New geophysical parameters of melting Arctic sea ice from airborne LiDAR data - MScR in Global Environmental Challenges
About The Project
A key feature regulating the melt rate of Arctic sea ice during summer is the fractional coverage of meltwater ponds at the ice surface. Snow and bare sea ice reflect the majority of incoming solar radiation, whereas ponds act like windows, allowing radiation to be transmitted into the ice cover and accelerating the rate of melt. A greater fraction of the ice surface covered by melt ponds lowers the overall sea ice albedo, enhancing the rate of melt [Landy et al., 2015].
Several field campaigns have recently been completed to obtain geophysical observations of melt-pond covered sea ice from airborne instruments including: photography/photogrammetry, LiDAR (light detection and ranging) and radar. Simulation data for the upcoming ICESat-2 laser altimeter mission include multipolarisation photon-counting LiDAR observations of melting sea ice from SIMPL and MABEL instruments, collected between 2011 and 2015, and Operation Icebridge ATM LiDAR observations are available for summer 2016 from NASA. Further airborne data is available from project partners at BAS and AWI [Kurtz et al., 2013; Nasonova et al., 2017].
The two underlying objectives of the work are:
1. To examine the partitioning of shortwave radiation in the upper portion of melting Arctic sea ice, by evaluating the reflective properties of ocean, ice and melt ponds in airborne LiDAR, photography/photogrammetry data.
2. To parameterise geophysical properties of melting sea ice (melt pond size, shape & depth; sea ice thickness under ponds; shortwave absorption in upper ocean and ponds) from airborne observations.
Why Choose This Opportunity
Join a state-of-the-art project in a highly-relevant scientific field: evaluating the interactions between Arctic sea ice & climate. Training will be provided with computer programs to analyse the airborne data. Arctic fieldwork may be possible in summer 2019 through collaborators in Canada (funding dependent).
It is ideal that you have some experience with computer programming (Python, Matlab, R), but most importantly that you are motivated & passionate to pursue a cutting-edge project focused on one of the most rapidly-changing environments of our planet: Arctic sea ice.
About the programme
The Cabot Institute Masters by Research is a unique opportunity to work with a leading supervisor to deliver a one-year research project that you are passionate about. The programme will bring together exceptional students from all backgrounds with a common mission – protecting the planet and securing our future. As well as learning from your supervisor, you will learn from your fellow students; coming together to share your ideas and developing your problem-solving skills as part of an interdisciplinary team over the year. As well as being hosted within the Cabot Institute you will have a direct relationship within the relevant School for your research area, allowing you to fully take advantage of a wide-ranging research community.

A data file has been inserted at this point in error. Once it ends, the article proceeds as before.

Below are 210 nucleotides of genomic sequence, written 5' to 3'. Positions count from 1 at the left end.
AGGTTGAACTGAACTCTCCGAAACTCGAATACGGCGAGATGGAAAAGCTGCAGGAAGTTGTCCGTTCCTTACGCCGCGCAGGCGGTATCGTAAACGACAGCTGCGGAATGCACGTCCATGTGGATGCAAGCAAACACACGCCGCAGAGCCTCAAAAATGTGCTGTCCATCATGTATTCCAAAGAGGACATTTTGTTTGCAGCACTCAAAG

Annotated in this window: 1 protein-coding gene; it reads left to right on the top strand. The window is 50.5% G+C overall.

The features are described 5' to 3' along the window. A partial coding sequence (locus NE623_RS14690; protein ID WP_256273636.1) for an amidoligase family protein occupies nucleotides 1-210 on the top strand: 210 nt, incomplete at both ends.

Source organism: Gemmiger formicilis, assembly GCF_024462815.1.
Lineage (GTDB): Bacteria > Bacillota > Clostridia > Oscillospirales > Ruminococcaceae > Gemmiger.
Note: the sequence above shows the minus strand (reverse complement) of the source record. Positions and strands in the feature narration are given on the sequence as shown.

Alongside your research project, you will benefit from a unique personal development and transferable skills training schedule. These unaccredited, optional events will give you the opportunity to come together with your peers to improve your research skills and develop an innovative approach to the global challenges we face today. You will also be encouraged to propose your own interests for a seminar series, giving you a unique platform to mould your studies and get involved directly with the programme. The training schedule will focus on:
• Interdisciplinarity & Collaboration
• Innovation & Enterprise
• Making your research a success
• Research communications
• Ignite your interests (your chance to propose ideas for a seminar series)
You will also gain access to the Cabot Institute’s network of experts across academia, government, business and industry via networking events. These opportunities will not only support your research, but give you the edge in your future career, whatever that may be.
Programme fees per year:
UK/EU Full time £6950, Part time £3560
Overseas Full time £21700, Part time £11100
How good is research at University of Bristol in Geography, Environmental Studies and Archaeology?
FTE Category A staff submitted: 46.45
Research output data provided by the Research Excellence Framework (REF)
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